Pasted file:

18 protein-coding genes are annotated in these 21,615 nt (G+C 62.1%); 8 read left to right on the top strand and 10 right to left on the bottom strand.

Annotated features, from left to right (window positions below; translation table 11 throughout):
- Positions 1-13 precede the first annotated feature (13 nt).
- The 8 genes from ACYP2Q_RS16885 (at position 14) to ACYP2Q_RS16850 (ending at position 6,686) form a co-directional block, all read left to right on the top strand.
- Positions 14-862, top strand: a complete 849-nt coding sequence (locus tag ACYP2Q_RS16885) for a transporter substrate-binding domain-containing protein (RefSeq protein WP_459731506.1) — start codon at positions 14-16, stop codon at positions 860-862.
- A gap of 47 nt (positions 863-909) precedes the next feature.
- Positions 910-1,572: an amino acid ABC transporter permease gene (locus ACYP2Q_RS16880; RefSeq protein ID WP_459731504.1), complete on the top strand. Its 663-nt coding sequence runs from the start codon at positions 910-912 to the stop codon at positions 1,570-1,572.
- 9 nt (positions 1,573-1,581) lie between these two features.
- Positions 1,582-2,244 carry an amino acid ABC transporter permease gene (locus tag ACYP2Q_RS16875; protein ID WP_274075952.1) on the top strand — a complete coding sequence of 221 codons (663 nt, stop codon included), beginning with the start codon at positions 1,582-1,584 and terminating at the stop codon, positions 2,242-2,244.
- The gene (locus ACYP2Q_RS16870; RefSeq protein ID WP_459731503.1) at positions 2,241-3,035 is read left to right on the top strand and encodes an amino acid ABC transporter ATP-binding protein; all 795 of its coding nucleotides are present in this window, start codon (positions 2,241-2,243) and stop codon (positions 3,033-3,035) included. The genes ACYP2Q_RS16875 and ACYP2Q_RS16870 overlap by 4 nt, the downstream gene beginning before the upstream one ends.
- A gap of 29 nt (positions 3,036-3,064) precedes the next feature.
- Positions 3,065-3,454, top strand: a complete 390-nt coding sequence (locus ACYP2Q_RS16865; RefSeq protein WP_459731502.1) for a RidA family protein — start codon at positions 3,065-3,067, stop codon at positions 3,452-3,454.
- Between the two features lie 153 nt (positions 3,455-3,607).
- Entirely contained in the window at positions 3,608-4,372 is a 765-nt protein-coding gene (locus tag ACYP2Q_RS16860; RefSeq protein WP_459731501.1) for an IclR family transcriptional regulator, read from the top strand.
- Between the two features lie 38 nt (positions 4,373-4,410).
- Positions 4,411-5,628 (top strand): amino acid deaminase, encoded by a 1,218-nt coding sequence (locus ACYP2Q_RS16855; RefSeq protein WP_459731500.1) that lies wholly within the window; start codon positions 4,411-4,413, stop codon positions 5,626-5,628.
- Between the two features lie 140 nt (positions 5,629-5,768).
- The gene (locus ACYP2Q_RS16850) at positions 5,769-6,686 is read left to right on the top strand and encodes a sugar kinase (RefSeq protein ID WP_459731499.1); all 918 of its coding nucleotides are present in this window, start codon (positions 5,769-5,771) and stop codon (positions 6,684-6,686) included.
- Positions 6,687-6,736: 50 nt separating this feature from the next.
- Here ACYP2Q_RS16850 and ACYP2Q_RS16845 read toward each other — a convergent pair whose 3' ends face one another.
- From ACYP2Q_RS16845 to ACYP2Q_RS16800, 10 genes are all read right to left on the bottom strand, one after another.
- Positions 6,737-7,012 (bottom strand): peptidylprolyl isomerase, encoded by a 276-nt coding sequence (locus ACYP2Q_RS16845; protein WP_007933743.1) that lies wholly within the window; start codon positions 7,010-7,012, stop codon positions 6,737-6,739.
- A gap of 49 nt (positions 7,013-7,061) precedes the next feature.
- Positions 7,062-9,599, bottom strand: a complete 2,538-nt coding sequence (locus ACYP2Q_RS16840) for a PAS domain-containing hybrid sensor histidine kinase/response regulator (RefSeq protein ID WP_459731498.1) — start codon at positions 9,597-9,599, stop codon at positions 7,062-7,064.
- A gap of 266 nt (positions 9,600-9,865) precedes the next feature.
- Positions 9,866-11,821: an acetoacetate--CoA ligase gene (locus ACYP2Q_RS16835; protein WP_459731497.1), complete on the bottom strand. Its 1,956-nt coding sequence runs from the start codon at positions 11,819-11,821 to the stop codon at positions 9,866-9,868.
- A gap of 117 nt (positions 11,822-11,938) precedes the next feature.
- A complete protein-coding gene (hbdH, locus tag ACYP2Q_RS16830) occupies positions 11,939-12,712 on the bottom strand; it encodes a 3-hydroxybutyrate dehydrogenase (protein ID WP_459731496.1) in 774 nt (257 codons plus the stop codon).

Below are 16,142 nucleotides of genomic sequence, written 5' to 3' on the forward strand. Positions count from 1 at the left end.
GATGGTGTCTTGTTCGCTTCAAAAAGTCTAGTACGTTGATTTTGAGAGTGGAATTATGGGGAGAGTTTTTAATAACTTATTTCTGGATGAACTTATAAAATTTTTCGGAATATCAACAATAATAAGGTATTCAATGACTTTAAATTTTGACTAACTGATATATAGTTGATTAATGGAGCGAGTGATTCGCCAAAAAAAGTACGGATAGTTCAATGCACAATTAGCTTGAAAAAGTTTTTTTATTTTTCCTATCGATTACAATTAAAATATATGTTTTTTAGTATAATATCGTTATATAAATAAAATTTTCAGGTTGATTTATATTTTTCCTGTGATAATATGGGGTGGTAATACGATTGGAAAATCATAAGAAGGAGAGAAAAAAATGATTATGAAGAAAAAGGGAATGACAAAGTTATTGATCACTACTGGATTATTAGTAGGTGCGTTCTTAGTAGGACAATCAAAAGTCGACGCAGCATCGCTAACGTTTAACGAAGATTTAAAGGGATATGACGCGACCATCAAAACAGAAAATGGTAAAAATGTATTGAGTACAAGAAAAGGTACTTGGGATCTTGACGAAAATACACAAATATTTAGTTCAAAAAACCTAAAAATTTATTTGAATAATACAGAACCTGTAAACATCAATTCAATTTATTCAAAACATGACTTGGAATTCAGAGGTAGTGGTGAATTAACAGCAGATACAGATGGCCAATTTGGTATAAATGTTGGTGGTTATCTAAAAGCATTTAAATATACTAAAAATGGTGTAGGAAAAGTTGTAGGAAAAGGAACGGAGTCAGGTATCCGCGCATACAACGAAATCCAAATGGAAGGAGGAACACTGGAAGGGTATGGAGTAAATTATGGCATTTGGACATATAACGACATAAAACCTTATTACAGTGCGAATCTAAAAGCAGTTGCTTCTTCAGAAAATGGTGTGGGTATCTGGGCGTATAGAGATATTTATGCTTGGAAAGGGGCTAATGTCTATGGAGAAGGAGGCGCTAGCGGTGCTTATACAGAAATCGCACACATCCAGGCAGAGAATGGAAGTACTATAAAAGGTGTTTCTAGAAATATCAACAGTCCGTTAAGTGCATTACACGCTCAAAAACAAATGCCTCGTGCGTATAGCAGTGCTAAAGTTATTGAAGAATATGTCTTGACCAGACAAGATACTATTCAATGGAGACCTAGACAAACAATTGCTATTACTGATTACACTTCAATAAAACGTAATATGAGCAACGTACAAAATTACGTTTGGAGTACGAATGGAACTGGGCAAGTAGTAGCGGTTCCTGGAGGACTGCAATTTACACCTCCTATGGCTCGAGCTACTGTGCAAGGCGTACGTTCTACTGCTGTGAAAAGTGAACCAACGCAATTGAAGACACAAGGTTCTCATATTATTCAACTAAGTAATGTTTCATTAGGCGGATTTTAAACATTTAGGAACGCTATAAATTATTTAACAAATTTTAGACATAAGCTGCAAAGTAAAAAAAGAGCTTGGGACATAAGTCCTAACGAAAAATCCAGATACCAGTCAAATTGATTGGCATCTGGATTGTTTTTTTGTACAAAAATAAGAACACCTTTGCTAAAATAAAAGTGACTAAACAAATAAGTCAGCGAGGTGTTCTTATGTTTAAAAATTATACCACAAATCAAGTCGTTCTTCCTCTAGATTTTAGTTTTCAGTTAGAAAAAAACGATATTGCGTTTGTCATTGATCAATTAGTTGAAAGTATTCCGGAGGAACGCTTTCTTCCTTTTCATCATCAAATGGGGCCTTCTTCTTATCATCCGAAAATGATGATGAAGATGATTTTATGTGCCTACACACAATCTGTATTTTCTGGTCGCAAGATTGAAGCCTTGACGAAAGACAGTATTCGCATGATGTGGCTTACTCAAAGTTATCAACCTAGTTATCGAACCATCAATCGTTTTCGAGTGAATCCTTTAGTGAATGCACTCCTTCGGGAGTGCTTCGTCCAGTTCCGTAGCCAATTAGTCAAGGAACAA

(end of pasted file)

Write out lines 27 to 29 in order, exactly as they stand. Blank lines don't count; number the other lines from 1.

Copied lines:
- A gap of 117 nt (positions 11,822-11,938) precedes the next feature.
- A complete protein-coding gene (hbdH, locus tag ACYP2Q_RS16830) occupies positions 11,939-12,712 on the bottom strand; it encodes a 3-hydroxybutyrate dehydrogenase (protein ID WP_459731496.1) in 774 nt (257 codons plus the stop codon).

Below are 16,142 nucleotides of genomic sequence, written 5' to 3' on the forward strand. Positions count from 1 at the left end.